It resembled a cage-fight. But instead of crazy, hot-headed men wrestling in their knickers, two young women in skirts indulged in a bellicose game that spiced up an otherwise dull afternoon at the Yeorumul Squash Courts here on Sunday.
Racquets were flung at the opponent — albeit accidentally — and angry glances were exchanged. Sly remarks were passed and referees were sneered at. Such was the intensity that if it were a game of football, the two players would have been given straight reds. From the stands, the rest of the players watched in shock as India’s top two squash players, Dipika Pallikal and Joshna Chinappa, dished out an unnaturally aggressive game in the women’s singles quarterfinals.
Pallikal eventually emerged the winner, beating her old nemesis in the deciding fifth game (7-11, 11-9, 11-8, 15-17, 11-9). Crucially, she entered the semis, becoming the country’s first woman squash player to win an individual medal at the Asian Games. Even they were surprised at how the match panned out. But then, the stakes had risen even before they stepped inside the court.
Both Pallikal and Chinappa have called the draw “unfortunate” and the former had even considered a pullout claiming “manipulation”. Under normal circumstances, players from the same country are not pitted against each other until the semifinals. But the squash federation cited rules and insisted stuck to the rankings while making the draw. “There were a lot of things for me to deal with in the fight here. In the last minute, I wasn’t sure if I was going to play,” said Pallikal.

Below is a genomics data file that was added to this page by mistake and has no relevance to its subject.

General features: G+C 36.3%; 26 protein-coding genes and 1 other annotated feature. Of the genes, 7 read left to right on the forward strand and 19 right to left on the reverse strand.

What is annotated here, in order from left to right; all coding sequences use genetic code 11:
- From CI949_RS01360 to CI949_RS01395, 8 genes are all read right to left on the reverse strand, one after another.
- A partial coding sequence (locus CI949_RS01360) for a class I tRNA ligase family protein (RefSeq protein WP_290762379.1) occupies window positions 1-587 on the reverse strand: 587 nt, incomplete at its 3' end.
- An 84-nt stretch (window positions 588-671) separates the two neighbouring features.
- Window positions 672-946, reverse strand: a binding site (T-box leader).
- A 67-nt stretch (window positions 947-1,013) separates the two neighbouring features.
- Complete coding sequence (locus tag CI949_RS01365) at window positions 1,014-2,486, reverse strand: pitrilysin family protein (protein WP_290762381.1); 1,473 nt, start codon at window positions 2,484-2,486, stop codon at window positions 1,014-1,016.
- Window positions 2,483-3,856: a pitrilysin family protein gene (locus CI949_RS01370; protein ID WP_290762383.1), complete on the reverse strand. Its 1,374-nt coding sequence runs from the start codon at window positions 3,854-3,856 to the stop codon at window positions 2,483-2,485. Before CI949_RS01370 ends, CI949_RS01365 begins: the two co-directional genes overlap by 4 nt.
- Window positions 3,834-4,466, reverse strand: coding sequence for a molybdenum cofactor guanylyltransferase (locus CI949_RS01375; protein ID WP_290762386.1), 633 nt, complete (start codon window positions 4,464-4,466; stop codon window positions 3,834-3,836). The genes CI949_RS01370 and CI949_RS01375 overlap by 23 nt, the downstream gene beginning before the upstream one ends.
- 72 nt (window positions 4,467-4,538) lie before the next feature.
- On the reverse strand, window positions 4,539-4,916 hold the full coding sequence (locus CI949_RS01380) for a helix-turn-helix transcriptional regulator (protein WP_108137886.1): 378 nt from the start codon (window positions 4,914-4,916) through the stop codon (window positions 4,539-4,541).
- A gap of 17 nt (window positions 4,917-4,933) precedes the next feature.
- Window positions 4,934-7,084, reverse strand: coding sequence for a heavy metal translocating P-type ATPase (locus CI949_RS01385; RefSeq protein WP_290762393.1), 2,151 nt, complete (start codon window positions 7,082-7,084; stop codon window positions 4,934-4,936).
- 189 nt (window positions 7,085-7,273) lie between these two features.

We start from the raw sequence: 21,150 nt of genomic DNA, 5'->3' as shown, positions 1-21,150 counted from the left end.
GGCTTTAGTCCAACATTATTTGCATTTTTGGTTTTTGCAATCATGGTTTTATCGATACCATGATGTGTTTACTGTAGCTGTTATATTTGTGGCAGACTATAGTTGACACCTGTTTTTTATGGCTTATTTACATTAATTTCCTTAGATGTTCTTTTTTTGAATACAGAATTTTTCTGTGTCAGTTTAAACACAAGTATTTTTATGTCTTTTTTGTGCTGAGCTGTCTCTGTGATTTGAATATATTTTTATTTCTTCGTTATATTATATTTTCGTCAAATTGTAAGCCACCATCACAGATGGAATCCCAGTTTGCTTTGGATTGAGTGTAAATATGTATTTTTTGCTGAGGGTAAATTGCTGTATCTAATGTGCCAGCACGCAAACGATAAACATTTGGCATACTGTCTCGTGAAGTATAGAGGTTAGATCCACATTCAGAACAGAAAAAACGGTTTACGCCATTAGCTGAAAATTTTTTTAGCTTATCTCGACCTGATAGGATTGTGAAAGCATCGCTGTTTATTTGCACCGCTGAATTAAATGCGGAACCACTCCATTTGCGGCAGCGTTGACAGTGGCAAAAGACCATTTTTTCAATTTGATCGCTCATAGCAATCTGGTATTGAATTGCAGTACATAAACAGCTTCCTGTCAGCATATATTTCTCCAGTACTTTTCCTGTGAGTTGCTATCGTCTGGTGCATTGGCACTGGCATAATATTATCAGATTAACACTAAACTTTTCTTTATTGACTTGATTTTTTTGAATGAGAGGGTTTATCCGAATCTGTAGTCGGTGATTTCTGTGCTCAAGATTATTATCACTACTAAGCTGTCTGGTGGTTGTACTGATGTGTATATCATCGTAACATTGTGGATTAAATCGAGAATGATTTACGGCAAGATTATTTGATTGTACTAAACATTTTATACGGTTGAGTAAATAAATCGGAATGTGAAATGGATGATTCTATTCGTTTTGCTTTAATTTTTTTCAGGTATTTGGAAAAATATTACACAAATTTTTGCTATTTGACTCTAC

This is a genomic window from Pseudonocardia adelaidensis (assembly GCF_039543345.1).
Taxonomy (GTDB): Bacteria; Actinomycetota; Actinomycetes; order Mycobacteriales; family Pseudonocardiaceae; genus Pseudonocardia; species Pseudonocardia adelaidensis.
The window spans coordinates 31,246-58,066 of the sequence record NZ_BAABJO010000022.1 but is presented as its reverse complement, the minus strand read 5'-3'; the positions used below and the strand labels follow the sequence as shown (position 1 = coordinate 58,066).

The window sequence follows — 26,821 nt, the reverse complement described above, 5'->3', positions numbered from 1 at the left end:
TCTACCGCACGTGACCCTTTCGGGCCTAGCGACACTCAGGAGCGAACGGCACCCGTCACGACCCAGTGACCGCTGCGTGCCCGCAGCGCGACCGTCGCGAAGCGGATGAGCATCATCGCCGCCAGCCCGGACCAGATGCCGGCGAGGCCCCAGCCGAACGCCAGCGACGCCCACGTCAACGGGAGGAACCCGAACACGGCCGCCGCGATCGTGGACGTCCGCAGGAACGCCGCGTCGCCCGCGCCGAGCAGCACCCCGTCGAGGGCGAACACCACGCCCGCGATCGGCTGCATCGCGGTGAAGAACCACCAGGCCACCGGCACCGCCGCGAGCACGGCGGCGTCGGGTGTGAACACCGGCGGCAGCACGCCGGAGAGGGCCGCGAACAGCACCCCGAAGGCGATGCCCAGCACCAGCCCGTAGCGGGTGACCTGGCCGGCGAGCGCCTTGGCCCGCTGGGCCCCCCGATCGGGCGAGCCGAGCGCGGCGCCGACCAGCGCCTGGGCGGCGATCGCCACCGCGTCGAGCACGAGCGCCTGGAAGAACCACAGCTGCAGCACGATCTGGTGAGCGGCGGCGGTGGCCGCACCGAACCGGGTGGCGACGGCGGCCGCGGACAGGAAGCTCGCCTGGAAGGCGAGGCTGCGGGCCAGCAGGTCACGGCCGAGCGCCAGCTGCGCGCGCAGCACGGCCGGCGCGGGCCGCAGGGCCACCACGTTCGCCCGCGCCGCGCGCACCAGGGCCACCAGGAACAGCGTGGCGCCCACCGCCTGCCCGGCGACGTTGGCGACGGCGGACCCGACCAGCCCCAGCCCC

She had nearly withdrawn from the event but Pallikal said that a newspaper article forced her to change mind. “It said that I was pulling out of the Asian Games because I was afraid to play Joshna. It upset me and that’s when I decided that not only will I play, but I’ll also win the match,” she added.
And the tension was palpable. The match was a scruffy affair, lacking rhythm and body-blocks galore. Chinappa, who had an upper hand over Dipika going into this tie, started well but Pallikal gradually began to match her seasoned opponent shot for shot and stroke for stroke. Pallikal later admitted that she was so consumed by the match that she forgot that it was her birthday until her fiancé, cricketer Dinesh Karthik, called to wish her. “I was thinking about the match the whole time. Until Dinesh and Saurav (Ghosal) wished me, I didn’t even realise today was my birthday,” said Dipika, who turned 23 on Sunday.
Less than two months ago, they had combined to win India’s first-ever squash medal at the Glasgow Commonwealth Games, where they won the women’s doubles gold. It was a moment that brought them closer and both players insisted that their rough encounter on the court would not have an impact off it.
“Our bonding has really improved since the CWG gold. I just hope today’s match doesn’t affect it,” Pallikal said laughing. “I guess I and Joshna will have some talking to do at the Village tonight.”